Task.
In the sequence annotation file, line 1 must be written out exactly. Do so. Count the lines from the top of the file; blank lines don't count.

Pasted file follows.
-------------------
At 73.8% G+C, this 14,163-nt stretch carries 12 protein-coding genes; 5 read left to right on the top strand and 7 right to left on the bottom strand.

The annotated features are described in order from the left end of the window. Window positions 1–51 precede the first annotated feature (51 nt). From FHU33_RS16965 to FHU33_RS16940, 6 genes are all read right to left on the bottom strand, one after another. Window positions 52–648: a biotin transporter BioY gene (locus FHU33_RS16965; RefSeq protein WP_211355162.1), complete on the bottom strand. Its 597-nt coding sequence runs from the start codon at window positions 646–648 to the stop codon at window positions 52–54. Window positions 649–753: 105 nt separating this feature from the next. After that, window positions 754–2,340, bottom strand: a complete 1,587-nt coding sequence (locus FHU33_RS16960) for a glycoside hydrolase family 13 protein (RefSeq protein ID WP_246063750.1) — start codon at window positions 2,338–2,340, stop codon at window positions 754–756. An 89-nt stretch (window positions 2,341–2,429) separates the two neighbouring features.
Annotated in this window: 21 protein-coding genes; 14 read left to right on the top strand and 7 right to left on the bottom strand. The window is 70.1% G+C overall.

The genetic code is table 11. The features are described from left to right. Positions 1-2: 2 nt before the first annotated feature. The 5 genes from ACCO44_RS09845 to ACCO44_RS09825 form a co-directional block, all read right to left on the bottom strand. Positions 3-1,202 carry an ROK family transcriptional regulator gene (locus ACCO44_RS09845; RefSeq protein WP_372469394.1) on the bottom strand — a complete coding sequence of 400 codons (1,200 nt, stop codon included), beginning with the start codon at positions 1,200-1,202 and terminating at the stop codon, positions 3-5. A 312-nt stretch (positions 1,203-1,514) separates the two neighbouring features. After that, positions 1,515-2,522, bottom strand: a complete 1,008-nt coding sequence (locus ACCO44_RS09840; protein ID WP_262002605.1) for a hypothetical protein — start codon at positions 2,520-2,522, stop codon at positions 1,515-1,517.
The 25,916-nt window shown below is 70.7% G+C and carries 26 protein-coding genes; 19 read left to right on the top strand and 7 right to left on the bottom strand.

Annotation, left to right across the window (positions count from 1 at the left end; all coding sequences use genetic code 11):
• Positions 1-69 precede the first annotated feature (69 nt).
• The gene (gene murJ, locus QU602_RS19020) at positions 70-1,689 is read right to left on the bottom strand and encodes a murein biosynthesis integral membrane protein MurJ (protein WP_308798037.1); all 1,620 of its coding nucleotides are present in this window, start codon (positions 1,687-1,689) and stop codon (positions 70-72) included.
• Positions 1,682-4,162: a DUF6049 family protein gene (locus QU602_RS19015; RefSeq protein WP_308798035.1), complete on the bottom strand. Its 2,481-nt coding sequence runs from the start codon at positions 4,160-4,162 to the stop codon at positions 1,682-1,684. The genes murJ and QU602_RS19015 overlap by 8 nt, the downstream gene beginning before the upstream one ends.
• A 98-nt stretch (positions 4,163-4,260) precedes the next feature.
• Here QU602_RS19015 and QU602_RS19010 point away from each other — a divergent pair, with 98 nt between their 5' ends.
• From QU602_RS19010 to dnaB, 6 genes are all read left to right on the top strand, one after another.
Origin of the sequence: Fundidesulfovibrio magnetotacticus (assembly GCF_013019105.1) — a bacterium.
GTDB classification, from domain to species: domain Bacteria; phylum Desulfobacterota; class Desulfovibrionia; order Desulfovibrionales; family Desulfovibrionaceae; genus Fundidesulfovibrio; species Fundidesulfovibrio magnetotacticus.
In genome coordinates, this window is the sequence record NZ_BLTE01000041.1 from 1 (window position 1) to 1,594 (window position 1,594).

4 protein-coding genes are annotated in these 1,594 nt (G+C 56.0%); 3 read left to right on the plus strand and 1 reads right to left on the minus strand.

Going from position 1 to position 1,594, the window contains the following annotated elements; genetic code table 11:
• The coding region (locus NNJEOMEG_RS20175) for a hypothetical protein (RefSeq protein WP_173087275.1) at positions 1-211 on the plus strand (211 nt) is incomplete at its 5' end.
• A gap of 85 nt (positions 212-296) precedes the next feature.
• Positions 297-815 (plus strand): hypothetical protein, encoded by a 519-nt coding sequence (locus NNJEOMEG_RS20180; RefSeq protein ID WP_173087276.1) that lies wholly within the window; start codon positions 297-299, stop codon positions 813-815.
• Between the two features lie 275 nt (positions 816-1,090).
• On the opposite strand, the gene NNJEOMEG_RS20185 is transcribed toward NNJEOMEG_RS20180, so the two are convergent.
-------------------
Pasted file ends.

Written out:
At 73.8% G+C, this 14,163-nt stretch carries 12 protein-coding genes; 5 read left to right on the top strand and 7 right to left on the bottom strand.